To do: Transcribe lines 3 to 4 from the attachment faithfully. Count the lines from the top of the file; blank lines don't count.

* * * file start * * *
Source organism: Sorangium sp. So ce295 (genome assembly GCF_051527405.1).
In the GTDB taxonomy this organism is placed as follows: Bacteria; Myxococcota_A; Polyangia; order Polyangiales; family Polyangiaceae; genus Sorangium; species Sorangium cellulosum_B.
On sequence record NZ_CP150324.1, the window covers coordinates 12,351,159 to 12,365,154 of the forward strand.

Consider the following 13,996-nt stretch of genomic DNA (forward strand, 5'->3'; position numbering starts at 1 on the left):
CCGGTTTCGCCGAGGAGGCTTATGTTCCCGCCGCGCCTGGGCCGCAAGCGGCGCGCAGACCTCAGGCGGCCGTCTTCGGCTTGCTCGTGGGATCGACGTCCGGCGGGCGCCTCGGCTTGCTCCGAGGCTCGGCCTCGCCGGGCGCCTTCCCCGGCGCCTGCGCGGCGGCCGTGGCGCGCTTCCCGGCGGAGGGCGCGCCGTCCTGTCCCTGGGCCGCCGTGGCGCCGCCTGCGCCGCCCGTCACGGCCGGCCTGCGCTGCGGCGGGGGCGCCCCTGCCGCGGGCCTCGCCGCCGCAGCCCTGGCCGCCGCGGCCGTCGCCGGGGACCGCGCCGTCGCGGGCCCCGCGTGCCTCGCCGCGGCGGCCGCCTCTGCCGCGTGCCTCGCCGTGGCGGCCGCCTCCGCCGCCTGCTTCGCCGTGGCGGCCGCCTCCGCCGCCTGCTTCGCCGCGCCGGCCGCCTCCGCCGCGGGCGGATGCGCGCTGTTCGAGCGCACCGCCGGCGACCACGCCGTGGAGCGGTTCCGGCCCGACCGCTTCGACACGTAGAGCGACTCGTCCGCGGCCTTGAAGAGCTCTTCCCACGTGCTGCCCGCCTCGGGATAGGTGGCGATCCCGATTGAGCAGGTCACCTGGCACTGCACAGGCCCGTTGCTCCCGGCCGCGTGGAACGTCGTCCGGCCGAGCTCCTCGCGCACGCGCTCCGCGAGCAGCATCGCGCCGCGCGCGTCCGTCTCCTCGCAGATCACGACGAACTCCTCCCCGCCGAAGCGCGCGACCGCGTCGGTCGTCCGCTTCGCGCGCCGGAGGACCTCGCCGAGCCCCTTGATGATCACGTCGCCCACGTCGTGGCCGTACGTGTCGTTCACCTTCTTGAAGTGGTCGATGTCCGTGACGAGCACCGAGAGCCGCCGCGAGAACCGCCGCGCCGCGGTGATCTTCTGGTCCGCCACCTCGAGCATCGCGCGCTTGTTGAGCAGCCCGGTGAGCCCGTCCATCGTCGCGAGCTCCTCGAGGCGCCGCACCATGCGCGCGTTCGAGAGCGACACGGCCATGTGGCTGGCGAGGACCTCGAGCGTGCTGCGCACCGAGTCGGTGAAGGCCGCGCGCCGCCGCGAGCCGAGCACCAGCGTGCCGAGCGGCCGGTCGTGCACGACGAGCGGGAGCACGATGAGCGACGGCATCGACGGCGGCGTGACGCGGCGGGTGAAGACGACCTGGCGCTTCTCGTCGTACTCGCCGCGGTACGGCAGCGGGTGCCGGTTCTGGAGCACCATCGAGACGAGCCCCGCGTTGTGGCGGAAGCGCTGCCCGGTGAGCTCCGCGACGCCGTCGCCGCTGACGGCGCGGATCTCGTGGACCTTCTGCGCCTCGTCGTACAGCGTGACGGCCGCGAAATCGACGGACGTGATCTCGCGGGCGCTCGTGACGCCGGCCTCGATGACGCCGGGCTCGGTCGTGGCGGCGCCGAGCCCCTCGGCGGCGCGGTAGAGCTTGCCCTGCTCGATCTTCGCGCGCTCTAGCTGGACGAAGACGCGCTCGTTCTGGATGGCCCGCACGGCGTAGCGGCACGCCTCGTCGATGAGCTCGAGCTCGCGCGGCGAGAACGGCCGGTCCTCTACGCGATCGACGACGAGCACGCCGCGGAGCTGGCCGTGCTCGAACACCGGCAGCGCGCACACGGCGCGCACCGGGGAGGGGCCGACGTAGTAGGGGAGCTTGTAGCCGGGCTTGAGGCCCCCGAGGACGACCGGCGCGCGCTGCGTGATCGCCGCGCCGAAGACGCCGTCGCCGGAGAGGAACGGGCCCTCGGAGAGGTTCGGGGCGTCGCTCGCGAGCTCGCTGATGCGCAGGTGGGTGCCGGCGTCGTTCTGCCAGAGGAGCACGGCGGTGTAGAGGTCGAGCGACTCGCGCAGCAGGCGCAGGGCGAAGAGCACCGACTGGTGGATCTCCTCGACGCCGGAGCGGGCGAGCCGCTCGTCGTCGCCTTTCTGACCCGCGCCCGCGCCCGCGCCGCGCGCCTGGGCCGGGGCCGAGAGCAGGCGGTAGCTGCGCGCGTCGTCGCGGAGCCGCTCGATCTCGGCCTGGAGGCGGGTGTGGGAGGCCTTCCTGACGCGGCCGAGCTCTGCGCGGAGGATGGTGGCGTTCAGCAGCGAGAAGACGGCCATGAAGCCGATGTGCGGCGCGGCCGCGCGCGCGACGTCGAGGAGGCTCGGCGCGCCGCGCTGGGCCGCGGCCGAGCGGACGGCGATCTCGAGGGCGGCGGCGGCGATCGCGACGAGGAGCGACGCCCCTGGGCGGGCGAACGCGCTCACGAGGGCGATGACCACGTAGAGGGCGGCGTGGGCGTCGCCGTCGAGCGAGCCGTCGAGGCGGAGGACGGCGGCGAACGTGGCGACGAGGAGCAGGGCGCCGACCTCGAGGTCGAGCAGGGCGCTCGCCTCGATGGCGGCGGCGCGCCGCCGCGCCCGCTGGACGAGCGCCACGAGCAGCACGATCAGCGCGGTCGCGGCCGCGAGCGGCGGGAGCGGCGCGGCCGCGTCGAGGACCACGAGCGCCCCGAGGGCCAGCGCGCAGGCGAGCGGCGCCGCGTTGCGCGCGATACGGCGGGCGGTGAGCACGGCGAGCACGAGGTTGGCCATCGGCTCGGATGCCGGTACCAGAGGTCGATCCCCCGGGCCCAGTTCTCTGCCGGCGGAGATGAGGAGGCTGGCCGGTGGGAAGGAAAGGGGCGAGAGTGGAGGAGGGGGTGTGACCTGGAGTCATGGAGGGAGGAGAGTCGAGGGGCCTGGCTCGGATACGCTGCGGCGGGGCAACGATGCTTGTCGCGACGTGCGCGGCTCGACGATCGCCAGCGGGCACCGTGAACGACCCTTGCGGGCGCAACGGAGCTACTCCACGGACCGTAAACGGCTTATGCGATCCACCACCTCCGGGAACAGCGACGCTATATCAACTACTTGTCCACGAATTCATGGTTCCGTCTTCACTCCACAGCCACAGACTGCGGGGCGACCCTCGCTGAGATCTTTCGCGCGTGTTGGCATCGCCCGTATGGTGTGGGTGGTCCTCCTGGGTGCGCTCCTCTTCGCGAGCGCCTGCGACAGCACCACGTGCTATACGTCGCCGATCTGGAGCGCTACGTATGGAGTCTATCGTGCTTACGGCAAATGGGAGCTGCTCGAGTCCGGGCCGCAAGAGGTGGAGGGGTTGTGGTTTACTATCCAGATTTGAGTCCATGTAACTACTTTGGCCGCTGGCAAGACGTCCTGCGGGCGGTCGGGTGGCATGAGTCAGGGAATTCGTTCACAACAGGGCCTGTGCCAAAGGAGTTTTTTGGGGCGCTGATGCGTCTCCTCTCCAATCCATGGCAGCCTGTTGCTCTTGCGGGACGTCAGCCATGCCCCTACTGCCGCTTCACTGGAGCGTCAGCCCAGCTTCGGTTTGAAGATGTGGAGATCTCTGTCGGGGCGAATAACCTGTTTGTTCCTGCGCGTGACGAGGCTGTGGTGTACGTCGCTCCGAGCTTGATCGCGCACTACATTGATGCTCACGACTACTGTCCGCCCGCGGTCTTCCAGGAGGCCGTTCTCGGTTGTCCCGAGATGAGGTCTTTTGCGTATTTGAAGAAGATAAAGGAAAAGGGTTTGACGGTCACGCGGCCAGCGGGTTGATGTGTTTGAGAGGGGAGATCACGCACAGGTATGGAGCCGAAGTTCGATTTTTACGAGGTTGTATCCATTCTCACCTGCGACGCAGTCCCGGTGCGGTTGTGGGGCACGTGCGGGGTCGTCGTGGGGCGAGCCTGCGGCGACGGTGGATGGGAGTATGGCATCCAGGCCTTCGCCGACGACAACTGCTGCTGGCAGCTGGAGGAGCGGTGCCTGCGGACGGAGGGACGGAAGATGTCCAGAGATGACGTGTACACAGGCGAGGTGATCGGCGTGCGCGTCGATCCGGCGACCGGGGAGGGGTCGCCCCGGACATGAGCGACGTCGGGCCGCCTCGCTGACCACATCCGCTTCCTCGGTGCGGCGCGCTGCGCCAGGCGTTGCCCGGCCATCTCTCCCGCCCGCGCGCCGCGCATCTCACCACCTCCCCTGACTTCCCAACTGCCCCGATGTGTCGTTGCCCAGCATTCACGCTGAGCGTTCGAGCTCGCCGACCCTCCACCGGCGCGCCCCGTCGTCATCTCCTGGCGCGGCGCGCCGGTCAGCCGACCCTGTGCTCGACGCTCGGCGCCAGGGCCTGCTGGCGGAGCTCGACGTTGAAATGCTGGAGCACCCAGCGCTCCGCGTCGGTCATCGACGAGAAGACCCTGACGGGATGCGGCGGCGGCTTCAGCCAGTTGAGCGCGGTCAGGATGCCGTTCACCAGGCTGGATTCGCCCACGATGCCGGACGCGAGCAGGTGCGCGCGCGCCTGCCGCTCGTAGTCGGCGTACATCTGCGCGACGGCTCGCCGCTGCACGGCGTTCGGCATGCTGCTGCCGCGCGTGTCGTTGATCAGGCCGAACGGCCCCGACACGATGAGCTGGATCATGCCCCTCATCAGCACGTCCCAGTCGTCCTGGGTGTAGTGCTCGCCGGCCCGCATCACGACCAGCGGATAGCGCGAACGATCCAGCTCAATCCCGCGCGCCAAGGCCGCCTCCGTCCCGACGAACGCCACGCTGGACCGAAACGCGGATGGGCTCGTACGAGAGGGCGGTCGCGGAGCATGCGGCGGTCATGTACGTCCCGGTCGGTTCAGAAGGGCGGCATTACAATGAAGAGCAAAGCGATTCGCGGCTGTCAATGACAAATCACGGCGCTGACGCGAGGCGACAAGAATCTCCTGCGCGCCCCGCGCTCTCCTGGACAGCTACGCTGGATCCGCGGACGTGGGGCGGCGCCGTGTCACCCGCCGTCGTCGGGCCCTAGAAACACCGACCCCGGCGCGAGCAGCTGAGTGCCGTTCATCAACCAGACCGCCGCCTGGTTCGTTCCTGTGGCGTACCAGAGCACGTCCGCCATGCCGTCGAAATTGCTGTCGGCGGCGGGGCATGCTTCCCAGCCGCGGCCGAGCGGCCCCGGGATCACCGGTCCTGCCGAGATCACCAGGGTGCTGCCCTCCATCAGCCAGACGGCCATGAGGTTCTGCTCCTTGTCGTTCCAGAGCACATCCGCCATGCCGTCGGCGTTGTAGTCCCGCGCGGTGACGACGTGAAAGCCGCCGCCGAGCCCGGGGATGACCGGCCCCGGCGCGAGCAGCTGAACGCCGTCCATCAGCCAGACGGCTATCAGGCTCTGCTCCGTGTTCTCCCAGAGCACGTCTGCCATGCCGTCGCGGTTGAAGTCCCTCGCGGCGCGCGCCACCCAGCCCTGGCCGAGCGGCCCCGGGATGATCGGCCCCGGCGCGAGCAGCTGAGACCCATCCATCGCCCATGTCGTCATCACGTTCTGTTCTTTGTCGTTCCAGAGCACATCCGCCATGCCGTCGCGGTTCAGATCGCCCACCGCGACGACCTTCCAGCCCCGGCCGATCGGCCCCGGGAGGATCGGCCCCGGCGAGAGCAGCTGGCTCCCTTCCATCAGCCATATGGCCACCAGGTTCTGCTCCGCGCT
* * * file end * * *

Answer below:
On sequence record NZ_CP150324.1, the window covers coordinates 12,351,159 to 12,365,154 of the forward strand.

Consider the following 13,996-nt stretch of genomic DNA (forward strand, 5'->3'; position numbering starts at 1 on the left):